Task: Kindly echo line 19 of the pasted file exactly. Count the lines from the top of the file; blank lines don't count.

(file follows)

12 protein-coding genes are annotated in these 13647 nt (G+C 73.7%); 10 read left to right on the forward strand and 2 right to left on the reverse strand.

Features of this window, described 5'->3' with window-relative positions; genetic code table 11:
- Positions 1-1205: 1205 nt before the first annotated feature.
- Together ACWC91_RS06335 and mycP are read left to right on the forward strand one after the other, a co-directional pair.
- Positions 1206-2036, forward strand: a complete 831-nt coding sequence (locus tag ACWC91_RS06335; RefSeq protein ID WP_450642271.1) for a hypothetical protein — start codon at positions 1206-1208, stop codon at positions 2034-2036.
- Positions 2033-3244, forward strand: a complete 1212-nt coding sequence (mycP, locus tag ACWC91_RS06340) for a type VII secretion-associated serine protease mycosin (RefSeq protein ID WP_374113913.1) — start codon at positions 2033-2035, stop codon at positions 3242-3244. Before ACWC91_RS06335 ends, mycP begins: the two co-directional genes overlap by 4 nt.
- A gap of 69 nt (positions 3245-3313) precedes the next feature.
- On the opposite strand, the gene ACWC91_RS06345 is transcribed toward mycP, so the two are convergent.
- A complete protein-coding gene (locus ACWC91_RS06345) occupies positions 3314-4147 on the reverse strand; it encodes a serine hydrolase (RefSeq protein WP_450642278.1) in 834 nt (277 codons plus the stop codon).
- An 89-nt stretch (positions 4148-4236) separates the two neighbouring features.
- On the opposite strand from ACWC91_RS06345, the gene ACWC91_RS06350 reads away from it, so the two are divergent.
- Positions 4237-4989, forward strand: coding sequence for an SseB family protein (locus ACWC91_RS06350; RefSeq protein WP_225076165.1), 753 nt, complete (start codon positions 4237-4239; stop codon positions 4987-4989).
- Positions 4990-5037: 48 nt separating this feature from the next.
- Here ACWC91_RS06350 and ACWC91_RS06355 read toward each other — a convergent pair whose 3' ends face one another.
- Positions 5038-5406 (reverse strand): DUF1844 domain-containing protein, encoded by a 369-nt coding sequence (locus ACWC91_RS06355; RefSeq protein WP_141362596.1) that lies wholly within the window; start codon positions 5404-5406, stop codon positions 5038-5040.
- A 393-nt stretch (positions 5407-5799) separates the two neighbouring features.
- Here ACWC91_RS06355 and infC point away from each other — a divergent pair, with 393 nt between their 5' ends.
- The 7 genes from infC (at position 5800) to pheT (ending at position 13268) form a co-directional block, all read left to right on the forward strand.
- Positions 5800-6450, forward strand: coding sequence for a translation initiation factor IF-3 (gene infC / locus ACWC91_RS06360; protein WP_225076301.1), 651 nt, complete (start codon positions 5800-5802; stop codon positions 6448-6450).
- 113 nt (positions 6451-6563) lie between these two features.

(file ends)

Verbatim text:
- Positions 5800-6450, forward strand: coding sequence for a translation initiation factor IF-3 (gene infC / locus ACWC91_RS06360; protein WP_225076301.1), 651 nt, complete (start codon positions 5800-5802; stop codon positions 6448-6450).